She Who Invites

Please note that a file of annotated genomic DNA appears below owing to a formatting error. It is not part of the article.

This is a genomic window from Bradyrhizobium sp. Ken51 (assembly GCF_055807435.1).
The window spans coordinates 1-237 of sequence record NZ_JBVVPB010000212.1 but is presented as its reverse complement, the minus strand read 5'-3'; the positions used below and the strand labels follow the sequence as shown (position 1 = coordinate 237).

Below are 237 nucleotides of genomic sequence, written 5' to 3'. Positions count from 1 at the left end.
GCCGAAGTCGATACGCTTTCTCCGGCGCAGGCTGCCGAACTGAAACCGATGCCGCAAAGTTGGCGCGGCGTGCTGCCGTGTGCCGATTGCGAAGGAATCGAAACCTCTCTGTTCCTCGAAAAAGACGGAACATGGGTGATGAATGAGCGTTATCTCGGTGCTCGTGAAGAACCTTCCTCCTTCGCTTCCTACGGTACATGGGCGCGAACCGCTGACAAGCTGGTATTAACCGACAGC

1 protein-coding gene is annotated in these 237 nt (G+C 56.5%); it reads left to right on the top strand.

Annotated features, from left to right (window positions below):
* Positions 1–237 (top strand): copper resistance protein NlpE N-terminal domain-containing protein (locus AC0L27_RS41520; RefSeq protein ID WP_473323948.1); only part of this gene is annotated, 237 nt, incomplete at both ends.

Izanami—one of the first divine beings summoned in Japanese myth—sways hips and spear to create an island, speaks first during her wedding ceremony, propriety be damned, births devils and fiery children. Breaking from tradition, reacting in both self-preservation and indomitable persistence with no recompense for the men who continually push her to the underworld, to the cave in which she is buried. Housing a dichotomy of life and death in her palm, Izanami, “she who invites,” peels herself free, resisting at every turn the story laid out for her. These peels exist in women—the will survive in terrifying times, the knowledge of creation and destruction, the resistance of stories we’re fed time and again; we all know some facsimile of these truths. Never be fooled into thinking the narrative written by yourself is not an act of revolution. Izanami wills herself into any place she wishes, fighting to be heard by all. Izanami's invitation is for you. We know this fight. We know it well.